Photoshop CS2: Extraction, Smudge, Heal, and More

Photoshop CS2: Extraction, Smudge, Heal, and More

Although Photoshop CS2 offers a few perks more than Photoshop 7, some of the same tools to retouch photos are unchanged. The Extraction tool, which helps to eliminate a background, is found as early as Photoshop 6. Healing, Patch, Smudge and Blur tools are also found in earlier Photoshop versions. In this tutorial, Linda illustrates when and how to use all these tools and more as a means to either retouch or to alter photographs.

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Photoshop Tools That Can Change History

When photographers wanted to change or retouch photographs in the past, the process was painfully slow and tedious. With Photoshop, the process is almost instantaneous, provided the user knows which tools to use and when to use them. Extraction can eliminate backgrounds, and the Healing and Patch tools can eliminate hours of work. Other tools, like gradients, noise reduction, and the Smudge and Blur tools can help to speed up the process as well.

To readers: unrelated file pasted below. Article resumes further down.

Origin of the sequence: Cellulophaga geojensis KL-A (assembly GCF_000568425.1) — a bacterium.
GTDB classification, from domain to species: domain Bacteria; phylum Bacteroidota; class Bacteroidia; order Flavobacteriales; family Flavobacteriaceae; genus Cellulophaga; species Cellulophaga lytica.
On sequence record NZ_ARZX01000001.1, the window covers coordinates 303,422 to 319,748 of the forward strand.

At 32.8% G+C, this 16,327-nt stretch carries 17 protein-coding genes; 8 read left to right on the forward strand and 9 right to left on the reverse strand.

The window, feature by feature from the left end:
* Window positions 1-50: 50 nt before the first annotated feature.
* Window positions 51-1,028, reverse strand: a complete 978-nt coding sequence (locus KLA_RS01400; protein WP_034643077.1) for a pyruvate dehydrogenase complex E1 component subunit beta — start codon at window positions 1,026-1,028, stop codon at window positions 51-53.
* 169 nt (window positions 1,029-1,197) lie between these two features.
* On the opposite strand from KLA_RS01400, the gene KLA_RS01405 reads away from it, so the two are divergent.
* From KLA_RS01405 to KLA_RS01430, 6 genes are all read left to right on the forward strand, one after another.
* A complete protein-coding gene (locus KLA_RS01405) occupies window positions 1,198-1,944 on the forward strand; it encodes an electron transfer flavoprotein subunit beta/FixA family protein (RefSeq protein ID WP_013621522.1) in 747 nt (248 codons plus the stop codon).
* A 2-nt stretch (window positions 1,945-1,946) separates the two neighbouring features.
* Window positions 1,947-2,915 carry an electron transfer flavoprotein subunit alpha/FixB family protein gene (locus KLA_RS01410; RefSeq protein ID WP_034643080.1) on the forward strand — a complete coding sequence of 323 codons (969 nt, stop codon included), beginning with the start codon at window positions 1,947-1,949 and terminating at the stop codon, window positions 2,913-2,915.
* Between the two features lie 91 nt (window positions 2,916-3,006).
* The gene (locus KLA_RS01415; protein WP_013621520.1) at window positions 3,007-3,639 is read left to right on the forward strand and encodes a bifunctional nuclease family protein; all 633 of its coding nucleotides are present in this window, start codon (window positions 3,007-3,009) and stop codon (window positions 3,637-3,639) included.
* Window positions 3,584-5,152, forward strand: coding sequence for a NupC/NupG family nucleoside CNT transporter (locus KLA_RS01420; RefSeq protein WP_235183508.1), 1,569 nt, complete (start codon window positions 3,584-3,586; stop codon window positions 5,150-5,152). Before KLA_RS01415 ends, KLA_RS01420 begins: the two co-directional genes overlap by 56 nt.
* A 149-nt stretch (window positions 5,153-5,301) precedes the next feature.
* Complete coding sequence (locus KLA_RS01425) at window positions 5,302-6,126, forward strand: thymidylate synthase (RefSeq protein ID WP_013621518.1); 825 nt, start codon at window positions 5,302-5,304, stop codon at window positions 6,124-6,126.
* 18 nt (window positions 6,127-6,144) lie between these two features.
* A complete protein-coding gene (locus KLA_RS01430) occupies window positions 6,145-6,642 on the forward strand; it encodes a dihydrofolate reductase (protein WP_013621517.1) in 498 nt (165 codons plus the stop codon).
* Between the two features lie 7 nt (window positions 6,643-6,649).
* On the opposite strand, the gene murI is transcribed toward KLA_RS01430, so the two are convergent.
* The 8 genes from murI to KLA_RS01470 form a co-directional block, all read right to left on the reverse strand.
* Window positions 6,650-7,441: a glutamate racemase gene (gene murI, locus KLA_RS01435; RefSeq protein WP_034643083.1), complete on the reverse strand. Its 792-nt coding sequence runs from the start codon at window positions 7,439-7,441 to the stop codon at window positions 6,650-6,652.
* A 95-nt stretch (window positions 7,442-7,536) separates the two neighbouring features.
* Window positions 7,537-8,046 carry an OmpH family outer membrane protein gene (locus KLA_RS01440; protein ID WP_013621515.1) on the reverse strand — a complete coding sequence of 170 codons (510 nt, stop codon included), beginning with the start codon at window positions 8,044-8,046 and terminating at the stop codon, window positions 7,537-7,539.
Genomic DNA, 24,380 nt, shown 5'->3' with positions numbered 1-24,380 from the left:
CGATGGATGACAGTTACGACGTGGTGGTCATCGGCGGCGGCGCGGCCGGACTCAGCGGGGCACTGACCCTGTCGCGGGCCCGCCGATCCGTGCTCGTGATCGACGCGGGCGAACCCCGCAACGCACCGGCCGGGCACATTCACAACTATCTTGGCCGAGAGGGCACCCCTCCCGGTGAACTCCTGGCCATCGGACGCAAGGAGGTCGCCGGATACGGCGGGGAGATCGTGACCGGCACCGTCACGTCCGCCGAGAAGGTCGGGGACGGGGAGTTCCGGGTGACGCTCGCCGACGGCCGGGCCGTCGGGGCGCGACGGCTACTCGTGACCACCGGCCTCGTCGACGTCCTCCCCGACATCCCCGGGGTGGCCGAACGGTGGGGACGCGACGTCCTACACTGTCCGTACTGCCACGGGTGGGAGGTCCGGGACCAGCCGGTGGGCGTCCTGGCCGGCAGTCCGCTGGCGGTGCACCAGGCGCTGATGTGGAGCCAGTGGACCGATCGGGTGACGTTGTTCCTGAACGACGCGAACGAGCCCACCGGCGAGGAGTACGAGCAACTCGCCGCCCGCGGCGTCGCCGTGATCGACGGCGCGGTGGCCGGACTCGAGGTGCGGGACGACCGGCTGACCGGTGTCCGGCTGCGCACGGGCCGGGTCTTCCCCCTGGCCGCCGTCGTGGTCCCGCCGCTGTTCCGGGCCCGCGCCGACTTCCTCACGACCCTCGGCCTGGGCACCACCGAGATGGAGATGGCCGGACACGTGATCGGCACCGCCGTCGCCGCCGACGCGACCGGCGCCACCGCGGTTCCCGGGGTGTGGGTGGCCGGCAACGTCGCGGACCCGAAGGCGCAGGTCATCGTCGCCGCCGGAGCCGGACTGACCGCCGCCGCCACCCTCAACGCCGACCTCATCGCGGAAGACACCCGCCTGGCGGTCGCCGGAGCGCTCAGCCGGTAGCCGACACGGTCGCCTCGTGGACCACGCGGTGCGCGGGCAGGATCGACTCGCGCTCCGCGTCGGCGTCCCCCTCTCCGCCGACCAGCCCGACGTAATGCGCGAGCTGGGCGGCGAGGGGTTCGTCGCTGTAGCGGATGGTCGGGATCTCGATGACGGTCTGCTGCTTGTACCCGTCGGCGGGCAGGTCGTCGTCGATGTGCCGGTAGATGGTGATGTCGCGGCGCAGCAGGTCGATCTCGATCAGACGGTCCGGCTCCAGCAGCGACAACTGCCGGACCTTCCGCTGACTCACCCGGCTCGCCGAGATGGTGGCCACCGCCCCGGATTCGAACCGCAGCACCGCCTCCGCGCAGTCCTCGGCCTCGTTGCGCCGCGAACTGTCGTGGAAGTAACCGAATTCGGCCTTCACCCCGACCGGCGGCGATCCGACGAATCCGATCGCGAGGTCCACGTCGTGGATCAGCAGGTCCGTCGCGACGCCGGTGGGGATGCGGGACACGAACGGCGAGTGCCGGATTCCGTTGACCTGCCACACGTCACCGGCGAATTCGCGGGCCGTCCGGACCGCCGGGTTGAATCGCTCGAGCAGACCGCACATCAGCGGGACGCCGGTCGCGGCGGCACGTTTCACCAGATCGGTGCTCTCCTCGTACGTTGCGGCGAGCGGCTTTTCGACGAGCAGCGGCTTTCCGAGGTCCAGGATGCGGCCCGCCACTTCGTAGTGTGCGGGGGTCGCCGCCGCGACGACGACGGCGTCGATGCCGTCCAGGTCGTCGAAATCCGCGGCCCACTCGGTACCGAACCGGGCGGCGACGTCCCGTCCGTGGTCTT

But, sometimes a photo does require more work, because fast fixes don’t provide the results that you might want. While I use an old photograph to illustrate some of these processes, the same tools and methods can be used on any photograph or image.

Old Locket Photo

The photograph below left was a little tough to deal with, as it was a miniature contained within an old locket that measured 19 x 38 mm (roughly .75” x 1.5”). But, I managed to arrive at the image on the right with the help of Photoshop, a little extra time, and some patience. I’ll walk you through the steps below, with some preparation on the front end on how to make this job simpler for yourself.

Linda Goin

Linda GoinLinda Goin carries an A.A. in graphic design, a B.F.A. in visual communications with a minor in business and marketing and an M.A. in American History with a minor in the Reformation. While the latter degree doesn't seem to fit with the first two educational experiences, Linda used her 25-year design expertise on archaeological digs and in the study of material culture. Now she uses her education and experiences in social media experiments.

Accolades for her work include fifteen first-place Colorado Press Association awards, numerous fine art and graphic design awards, and interviews about content development with The Wall St. Journal, Chicago Tribune, Psychology Today, and L.A. Times.

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